Reactions: France downgrade

Euro_sinkingIndustry experts say there is more to come following the downgrade of France and eight other eurozone countries hit by Standard & Poor’s downgrade at the end of last week.

The ratings agency lowered the long-term ratings on Cyprus, Italy, Portugal and Spain by two notches. In the same review, it lowered the long-term ratings on Austria, France, Malta, Slovakia and Slovenia by one notch.

Graham Neilson, the chief investment strategist at Cairn Capital, warns “there will be more to come and not just in Europe”.

“There is simply still too much debt and not enough growth in developed economies,” Neilson says. “Ultimately this is a good thing. It is part of a dramatic but entirely necessary reappraisal of government bond risk.”

According to Neilson, one of the reasons for this “debt pile up” is the assumption that developed western government debt, particularly within the eurozone, is risk free. “It is not,” he adds.

Following the wave of downgrades, Germany is now the only eurozone country that holds a sovereign AAA rating and a stable outlook.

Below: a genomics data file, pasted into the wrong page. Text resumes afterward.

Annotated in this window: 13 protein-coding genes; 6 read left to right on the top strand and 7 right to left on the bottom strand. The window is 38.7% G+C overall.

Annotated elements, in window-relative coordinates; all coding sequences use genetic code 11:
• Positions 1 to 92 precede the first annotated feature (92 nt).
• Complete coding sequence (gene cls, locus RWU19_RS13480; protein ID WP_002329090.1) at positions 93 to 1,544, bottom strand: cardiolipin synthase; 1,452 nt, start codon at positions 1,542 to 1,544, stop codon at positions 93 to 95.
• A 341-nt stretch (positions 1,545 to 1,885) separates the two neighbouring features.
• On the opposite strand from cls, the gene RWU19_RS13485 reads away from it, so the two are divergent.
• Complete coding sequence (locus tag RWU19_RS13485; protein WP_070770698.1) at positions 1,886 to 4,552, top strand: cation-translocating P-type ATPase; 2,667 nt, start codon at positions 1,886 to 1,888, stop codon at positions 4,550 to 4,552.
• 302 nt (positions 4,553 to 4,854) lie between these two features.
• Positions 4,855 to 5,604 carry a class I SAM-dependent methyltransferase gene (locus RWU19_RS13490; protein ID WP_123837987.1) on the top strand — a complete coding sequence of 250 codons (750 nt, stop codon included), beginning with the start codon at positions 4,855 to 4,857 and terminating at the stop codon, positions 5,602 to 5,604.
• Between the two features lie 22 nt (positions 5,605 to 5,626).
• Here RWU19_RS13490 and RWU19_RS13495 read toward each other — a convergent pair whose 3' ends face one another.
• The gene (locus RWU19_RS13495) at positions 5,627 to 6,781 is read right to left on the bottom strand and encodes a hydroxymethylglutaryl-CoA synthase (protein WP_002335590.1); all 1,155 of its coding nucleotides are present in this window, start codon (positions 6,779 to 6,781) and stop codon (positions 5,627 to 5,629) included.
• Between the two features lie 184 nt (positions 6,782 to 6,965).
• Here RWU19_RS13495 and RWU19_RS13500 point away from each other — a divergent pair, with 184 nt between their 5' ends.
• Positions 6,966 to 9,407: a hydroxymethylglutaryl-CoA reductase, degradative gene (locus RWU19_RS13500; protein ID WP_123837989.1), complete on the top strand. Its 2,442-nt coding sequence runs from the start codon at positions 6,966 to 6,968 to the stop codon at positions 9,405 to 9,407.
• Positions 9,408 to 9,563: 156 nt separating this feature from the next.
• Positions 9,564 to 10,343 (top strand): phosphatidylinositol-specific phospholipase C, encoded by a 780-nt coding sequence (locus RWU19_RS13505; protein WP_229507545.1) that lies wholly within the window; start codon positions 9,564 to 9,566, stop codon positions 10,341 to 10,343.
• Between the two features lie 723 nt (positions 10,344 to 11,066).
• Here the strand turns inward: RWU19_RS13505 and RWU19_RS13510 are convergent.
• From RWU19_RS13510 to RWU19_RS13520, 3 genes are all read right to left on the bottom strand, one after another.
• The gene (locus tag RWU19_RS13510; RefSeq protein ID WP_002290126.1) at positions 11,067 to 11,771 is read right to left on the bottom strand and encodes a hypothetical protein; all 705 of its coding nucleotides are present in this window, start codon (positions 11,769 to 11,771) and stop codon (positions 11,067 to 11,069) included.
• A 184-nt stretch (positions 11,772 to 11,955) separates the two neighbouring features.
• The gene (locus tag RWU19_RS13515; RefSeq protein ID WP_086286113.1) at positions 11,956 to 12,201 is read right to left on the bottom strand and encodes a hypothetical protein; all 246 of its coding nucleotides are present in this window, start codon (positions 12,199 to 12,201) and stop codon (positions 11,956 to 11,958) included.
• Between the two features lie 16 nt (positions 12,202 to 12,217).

Andrew Wells, the chief investment officer, fixed income, at Fidelity Worldwide Investment, says Germany “clearly emerges best from this spate of ratings downgrades”.

As a result, Wells predicts safe haven flows into German government bonds.

The downgrade of France was largely expected, Wells says, while a further downgrade of Italy and Portugal came as no surprise either.

Sharing the line of other experts, Yannick Naud, portfolio manager at Glendevon King Asset Management, says a downgrade of the European Financial Stability Facility is likely, too.

With a mandate to safeguard financial stability in Europe by providing financial assistance to eurozone members, the fund currently holds a AAA rating.

But until the European Stability Mechanism is up and running, Naud says, it seems only the European Central Bank and the International Monetary Fund would be able to avoid further contagions as Greece debt restructuring “is not progressing according to plan”.

Ken Orchard, European sovereign credit analyst at T. Rowe Price, says the underlying causes of the crisis are deep and cannot be resolved by liquidity creation.

Orchard adds the crisis is therefore unlikely to be solved this year - considering disappointing economic growth, increasing budget deficits and sovereign credit rating downgrades.

“Fiscal consolidation, financial deleveraging and restoring real competitiveness necessarily take many years and involve economic pain,” he says. “German chancellor Angela Merkel was not exaggerating when she said that the crisis may take ten years to solve.”

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